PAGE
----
AUGUST 9, 1949
HYDE PARK, Monday—I drove through some of the loveliest country in Dutchess County yesterday. I was lunching with an old acquaintance, Miss Anna Vincent, in Dover Furnace. She had been on the Democratic State Committee years ago and I had been to her home before, but time dims your memory of roads and new roads somehow seem to alter the landscape.
I found the place, however, with remarkable ease and there is great charm about these old and spacious farmhouses. You feel that large families grew up in them without being too cramped. The dining room held just five people yesterday but it could have held 30 with ease!
After lunch we went over to the Girl Scout camp, the only Girl Scout camp in Dutchess County. It was Sponsors' Day and parents and interested friends were all gathered together to watch the activities of the campers. The 80-odd acres which they have were a gift from two Mr. Smiths. There is a small lake on the property where the scouts swim and an old cow barn turned into a camp house which has a big fireplace at one end where they can cook. There they carry on their craft program.
I visited several tents and found them all neat and tidy. I was delighted to find that this Girl Scout group is run on an interracial basis and it works so well that nobody even thought it necessary to mention it to me. The girls acted out their activities for the benefit of the audience and did some singing and dancing.
The staff looked extremely competent and I thought the atmosphere was one of good feeling and pleasure for every camper. My old friend, Miss Margaret Mack, was there and she has evidently been active with the Girl Scouts for a long time, as she has been in many other types of welfare work. The girls have named one of their units after her.
One very pleasant occurrence was the presentation from the Garden Club of Poughkeepsie of five hundred and fifty-one dollars and some odd cents to help develop the camp further. There are plenty of things they still need, so the gift was received with gratitude.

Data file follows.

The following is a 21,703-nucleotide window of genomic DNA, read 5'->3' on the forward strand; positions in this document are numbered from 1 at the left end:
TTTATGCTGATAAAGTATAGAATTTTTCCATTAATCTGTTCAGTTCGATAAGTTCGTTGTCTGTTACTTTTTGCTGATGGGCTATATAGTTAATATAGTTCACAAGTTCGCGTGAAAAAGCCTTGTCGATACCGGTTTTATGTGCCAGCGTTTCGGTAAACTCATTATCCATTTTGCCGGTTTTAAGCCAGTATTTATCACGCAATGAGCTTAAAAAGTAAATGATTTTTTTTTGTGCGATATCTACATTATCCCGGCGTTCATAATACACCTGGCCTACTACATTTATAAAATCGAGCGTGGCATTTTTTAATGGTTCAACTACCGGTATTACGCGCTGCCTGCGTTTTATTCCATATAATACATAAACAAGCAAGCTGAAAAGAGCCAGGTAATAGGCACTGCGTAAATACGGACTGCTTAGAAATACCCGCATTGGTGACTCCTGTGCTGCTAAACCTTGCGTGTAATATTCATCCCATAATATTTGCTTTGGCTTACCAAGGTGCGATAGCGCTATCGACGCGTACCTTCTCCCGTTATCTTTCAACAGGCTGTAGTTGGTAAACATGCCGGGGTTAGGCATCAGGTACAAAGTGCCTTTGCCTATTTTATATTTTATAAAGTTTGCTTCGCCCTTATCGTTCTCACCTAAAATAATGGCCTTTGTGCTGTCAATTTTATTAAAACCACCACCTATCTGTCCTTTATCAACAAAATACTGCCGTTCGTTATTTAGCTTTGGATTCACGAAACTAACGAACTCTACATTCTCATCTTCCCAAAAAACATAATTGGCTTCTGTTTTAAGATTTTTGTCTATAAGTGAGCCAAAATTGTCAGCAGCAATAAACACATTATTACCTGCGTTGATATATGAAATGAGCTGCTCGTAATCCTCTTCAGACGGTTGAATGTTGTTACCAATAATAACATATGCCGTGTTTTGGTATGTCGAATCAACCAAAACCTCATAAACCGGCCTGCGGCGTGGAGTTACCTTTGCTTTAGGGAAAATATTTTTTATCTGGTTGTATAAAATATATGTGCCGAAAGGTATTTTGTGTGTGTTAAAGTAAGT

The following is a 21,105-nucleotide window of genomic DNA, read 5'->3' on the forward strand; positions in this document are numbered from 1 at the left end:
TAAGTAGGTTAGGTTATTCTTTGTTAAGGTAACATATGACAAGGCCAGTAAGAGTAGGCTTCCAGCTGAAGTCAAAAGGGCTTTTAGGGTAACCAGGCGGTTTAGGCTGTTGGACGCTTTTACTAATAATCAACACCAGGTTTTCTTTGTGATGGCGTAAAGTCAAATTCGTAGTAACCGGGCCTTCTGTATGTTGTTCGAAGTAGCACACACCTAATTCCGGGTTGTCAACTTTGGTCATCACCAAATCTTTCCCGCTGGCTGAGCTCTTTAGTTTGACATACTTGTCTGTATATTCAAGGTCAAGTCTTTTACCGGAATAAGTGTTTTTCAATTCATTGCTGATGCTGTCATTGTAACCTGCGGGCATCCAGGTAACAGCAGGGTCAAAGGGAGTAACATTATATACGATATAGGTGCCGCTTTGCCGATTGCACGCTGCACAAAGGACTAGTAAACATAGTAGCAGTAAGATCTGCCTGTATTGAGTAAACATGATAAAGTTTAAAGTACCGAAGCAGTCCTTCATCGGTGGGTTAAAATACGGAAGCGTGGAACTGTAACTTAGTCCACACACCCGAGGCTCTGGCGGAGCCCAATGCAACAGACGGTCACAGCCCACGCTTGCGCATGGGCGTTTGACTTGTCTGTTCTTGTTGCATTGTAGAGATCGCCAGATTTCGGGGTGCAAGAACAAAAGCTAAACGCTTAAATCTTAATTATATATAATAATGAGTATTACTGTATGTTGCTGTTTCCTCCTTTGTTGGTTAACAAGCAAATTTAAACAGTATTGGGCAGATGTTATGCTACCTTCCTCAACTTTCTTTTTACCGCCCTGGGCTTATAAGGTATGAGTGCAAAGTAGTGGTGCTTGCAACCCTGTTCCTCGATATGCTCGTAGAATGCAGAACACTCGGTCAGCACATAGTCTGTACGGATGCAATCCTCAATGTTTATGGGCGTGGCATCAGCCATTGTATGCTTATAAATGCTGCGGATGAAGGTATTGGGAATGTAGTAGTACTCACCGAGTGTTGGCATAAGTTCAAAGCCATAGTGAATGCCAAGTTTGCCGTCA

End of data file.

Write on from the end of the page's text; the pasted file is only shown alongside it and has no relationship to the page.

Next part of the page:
I drove home by a short cut over the mountains and I think it was one of the loveliest drives I'd had for a long time in Dutchess County. I had almost forgotten how varied that country is with hills and woods.
High up on the side of a hill I passed "Blueberry Farm" where a farmer was advertising that you could get out and pick your own blueberries, but I am sure he charged for the amount picked. I didn't even know that blueberries grew wild in Dutchess County. Somehow I associated them with Maine, northern Vermont and New Hampshire, but you can get blueberries in Dutchess County!
There is a Boy Scout camp not far from the Girl Scout camp and I passed a large number of other camps and boarding houses, so this is evidently a popular part of the county for summer visitors. I recommend it to you for its scenic beauty, even though they told me that it wasn't high enough to escape from the heat during the month of July.
(WORLD COPYRIGHT, 1949, BY UNITED FEATURE SYNDICATE, INC., REPRODUCTION IN WHOLE OR IN PART PROHIBITED.)
About this document
My Day by Eleanor Roosevelt, August 9, 1949
Digital edition created by The Eleanor Roosevelt Papers Project The George Washington University 312 Academic Building 2100 Foxhall Road, NW Washington, DC 20007
- Brick, Christopher (Editor)
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